National Day of Mourning observed in Aundeck Omni Kaning

Manitoulin Ontario Provincial Police Staff Sergeant Kevin Webb, Central Manitoulin Mayor Richard Stephens and Northeast Town Mayor Al MacNevin lay a wreath at the National Day of Mourning event held April 28. - photo by Michael Erskine

AUNDECK OMNI KANING—A small and sombre group of Island elected officials, union representatives and organization heads joined members of the Manitoulin Injured Workers Group (MIWG) for an April 28 candlelight memorial observance of the National Day of Mourning held in the board room of the Manitoulin Legal Clinic. The National Day of Mourning is held each April 28 to remember those who have died, were injured or made ill from their work and to make the commitment to protect workers and to prevent further workplace tragedies.

“Today being the National Day of Mourning, there are many observances taking place,” said Colin Pick, master of ceremonies for the afternoon. “This is the fifth year this ceremony is being held on Manitoulin Island.”

Mr. Pick called for the recognition of Northeast Town Mayor Al MacNevin and Central Manitoulin Mayor Richard Stephens, as well as Manitoulin OPP Detachment Commander Staff Sergeant Kevin Webb, MIWG President Gary Hrytsak, UNIFOR rep Kevin Bailey and Pastor Martin Garniss, thanking them for their attendance at the memorial.

- Advertisement -

Manitoulin Legal Clinic Executive Director Mike Shain was the first speaker and he recalled one of the most shocking revelations he found while reading the book ‘Working Class War,’ a book on the American involvement in the Vietnam War. “Same number of soldiers died in 1968, the year of highest casualties in the Vietnam conflict,” he said. “There were 100,000 people dying each year from industrial accidents and diseases.” The Vietnam War casualties resulted in massive protest marches and opposition, yet for those lost to workplace tragedy there was, and continues to be, “relative silence.” He was left wondering about the worth placed on workers’ lives—“there have never been nation-wide protests, workers’ names have never been inscribed on a black granite monument. You are left with the impression that workers’ lives don’t matter, they don’t count—if they did matter they would continue to die.”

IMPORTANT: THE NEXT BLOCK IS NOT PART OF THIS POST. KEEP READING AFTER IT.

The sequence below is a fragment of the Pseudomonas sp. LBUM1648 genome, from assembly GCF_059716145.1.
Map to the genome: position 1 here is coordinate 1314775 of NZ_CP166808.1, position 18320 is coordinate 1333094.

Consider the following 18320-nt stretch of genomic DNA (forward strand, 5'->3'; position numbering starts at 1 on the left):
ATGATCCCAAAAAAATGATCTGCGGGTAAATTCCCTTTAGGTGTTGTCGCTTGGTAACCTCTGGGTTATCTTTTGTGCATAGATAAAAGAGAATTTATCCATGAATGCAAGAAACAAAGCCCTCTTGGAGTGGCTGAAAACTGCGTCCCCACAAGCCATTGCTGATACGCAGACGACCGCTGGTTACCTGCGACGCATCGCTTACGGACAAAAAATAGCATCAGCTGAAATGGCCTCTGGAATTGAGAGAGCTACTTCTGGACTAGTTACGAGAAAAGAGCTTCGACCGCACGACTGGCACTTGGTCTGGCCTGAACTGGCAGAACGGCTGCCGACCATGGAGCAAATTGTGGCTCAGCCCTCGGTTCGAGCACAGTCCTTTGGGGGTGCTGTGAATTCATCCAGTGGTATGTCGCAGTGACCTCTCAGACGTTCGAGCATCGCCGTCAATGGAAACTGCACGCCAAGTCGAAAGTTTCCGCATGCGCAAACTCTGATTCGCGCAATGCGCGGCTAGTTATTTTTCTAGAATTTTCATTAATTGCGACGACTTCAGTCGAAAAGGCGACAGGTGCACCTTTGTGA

Although politicians are often heard to utter words of support and assurances that they have passed laws to protect workers “it obviously has not been enough, workers continue to be injured and killed in the workplace.”